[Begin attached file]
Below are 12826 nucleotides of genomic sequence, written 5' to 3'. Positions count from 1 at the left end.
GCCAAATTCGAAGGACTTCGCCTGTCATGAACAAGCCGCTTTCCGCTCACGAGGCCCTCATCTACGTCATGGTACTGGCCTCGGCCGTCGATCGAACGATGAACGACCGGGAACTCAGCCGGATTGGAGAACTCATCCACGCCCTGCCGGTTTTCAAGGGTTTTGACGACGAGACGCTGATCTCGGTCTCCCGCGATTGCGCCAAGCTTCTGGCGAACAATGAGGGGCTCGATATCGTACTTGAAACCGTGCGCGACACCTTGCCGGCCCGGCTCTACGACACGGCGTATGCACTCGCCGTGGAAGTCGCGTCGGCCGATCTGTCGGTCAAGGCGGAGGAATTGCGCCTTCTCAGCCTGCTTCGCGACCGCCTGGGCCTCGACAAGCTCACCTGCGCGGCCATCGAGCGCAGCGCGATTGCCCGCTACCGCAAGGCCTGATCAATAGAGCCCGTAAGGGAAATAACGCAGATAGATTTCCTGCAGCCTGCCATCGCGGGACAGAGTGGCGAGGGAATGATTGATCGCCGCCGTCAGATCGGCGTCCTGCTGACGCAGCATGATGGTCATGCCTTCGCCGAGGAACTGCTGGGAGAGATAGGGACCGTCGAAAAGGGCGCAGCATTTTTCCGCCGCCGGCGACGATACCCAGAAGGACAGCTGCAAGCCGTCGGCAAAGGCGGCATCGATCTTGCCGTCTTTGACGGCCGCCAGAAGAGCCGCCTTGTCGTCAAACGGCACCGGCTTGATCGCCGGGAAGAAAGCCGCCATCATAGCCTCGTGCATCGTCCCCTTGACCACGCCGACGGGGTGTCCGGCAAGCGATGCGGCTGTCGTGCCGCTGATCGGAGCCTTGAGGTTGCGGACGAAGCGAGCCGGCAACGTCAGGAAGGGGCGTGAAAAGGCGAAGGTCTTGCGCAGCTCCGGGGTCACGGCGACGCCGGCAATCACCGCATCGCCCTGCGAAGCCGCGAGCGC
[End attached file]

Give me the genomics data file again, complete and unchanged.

Below are 12826 nucleotides of genomic sequence, written 5' to 3'. Positions count from 1 at the left end.
GCCAAATTCGAAGGACTTCGCCTGTCATGAACAAGCCGCTTTCCGCTCACGAGGCCCTCATCTACGTCATGGTACTGGCCTCGGCCGTCGATCGAACGATGAACGACCGGGAACTCAGCCGGATTGGAGAACTCATCCACGCCCTGCCGGTTTTCAAGGGTTTTGACGACGAGACGCTGATCTCGGTCTCCCGCGATTGCGCCAAGCTTCTGGCGAACAATGAGGGGCTCGATATCGTACTTGAAACCGTGCGCGACACCTTGCCGGCCCGGCTCTACGACACGGCGTATGCACTCGCCGTGGAAGTCGCGTCGGCCGATCTGTCGGTCAAGGCGGAGGAATTGCGCCTTCTCAGCCTGCTTCGCGACCGCCTGGGCCTCGACAAGCTCACCTGCGCGGCCATCGAGCGCAGCGCGATTGCCCGCTACCGCAAGGCCTGATCAATAGAGCCCGTAAGGGAAATAACGCAGATAGATTTCCTGCAGCCTGCCATCGCGGGACAGAGTGGCGAGGGAATGATTGATCGCCGCCGTCAGATCGGCGTCCTGCTGACGCAGCATGATGGTCATGCCTTCGCCGAGGAACTGCTGGGAGAGATAGGGACCGTCGAAAAGGGCGCAGCATTTTTCCGCCGCCGGCGACGATACCCAGAAGGACAGCTGCAAGCCGTCGGCAAAGGCGGCATCGATCTTGCCGTCTTTGACGGCCGCCAGAAGAGCCGCCTTGTCGTCAAACGGCACCGGCTTGATCGCCGGGAAGAAAGCCGCCATCATAGCCTCGTGCATCGTCCCCTTGACCACGCCGACGGGGTGTCCGGCAAGCGATGCGGCTGTCGTGCCGCTGATCGGAGCCTTGAGGTTGCGGACGAAGCGAGCCGGCAACGTCAGGAAGGGGCGTGAAAAGGCGAAGGTCTTGCGCAGCTCCGGGGTCACGGCGACGCCGGCAATCACCGCATCGCCCTGCGAAGCCGCGAGCGC